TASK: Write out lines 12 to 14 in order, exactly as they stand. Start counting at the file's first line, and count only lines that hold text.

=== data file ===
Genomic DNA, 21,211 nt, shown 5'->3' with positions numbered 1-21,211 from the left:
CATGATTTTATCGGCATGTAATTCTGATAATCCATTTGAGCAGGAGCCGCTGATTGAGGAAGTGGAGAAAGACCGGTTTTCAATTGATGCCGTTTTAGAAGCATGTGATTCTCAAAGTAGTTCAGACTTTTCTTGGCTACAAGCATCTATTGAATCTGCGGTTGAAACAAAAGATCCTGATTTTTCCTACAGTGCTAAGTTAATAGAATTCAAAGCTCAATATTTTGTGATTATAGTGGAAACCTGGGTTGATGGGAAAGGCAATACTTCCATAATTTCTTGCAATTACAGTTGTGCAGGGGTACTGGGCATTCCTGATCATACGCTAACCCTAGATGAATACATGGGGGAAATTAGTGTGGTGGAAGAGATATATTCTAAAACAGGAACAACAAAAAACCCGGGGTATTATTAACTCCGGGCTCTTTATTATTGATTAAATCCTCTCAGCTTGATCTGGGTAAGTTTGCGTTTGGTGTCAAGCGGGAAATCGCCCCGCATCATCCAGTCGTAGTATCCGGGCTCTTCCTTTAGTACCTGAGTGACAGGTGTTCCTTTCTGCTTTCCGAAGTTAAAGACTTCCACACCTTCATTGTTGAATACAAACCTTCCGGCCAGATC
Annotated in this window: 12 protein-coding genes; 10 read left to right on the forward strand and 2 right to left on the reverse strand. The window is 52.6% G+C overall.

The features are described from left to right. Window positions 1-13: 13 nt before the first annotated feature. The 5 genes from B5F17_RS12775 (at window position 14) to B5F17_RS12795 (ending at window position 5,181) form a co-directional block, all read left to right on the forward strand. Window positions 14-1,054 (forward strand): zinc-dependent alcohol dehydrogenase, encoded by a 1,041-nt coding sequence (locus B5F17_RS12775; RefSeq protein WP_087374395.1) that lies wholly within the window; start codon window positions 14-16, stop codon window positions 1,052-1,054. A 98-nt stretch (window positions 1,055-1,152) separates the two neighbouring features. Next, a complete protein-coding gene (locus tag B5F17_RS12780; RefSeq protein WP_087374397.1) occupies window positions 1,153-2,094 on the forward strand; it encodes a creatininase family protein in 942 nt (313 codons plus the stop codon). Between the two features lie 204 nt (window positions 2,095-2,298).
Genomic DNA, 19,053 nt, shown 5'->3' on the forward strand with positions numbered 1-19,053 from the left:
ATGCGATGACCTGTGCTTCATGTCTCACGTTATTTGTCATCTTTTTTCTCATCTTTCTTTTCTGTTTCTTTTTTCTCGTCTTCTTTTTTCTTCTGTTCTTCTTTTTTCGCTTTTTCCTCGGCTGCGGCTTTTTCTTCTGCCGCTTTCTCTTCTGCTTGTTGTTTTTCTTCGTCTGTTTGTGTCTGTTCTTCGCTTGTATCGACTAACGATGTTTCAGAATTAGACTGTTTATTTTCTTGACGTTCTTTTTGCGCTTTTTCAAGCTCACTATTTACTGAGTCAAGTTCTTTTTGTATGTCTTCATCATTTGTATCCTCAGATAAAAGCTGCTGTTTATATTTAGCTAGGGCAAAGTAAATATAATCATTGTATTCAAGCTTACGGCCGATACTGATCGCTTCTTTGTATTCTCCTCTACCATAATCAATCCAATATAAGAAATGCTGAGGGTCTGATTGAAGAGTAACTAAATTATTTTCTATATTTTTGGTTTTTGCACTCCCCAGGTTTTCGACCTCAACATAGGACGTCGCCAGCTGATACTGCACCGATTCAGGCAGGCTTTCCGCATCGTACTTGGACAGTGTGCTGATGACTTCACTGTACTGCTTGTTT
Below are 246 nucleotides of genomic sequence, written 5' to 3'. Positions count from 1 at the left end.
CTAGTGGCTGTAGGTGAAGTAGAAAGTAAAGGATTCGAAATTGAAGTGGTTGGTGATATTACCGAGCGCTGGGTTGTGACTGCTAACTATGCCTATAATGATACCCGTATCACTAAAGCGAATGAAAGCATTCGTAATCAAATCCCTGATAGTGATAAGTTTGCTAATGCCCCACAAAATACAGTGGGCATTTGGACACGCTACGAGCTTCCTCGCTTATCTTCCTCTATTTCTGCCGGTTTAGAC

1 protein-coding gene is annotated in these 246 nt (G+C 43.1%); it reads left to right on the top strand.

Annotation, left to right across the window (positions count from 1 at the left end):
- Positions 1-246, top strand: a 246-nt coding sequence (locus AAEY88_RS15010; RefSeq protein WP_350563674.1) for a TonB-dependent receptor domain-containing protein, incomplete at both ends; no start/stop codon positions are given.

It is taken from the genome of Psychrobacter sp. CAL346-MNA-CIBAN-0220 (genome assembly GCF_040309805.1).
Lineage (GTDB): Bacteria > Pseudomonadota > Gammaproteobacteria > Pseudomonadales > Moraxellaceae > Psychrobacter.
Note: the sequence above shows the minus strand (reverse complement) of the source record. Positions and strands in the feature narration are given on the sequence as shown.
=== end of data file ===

It is taken from the genome of Psychrobacter sp. CAL346-MNA-CIBAN-0220 (genome assembly GCF_040309805.1).
Lineage (GTDB): Bacteria > Pseudomonadota > Gammaproteobacteria > Pseudomonadales > Moraxellaceae > Psychrobacter.
Note: the sequence above shows the minus strand (reverse complement) of the source record. Positions and strands in the feature narration are given on the sequence as shown.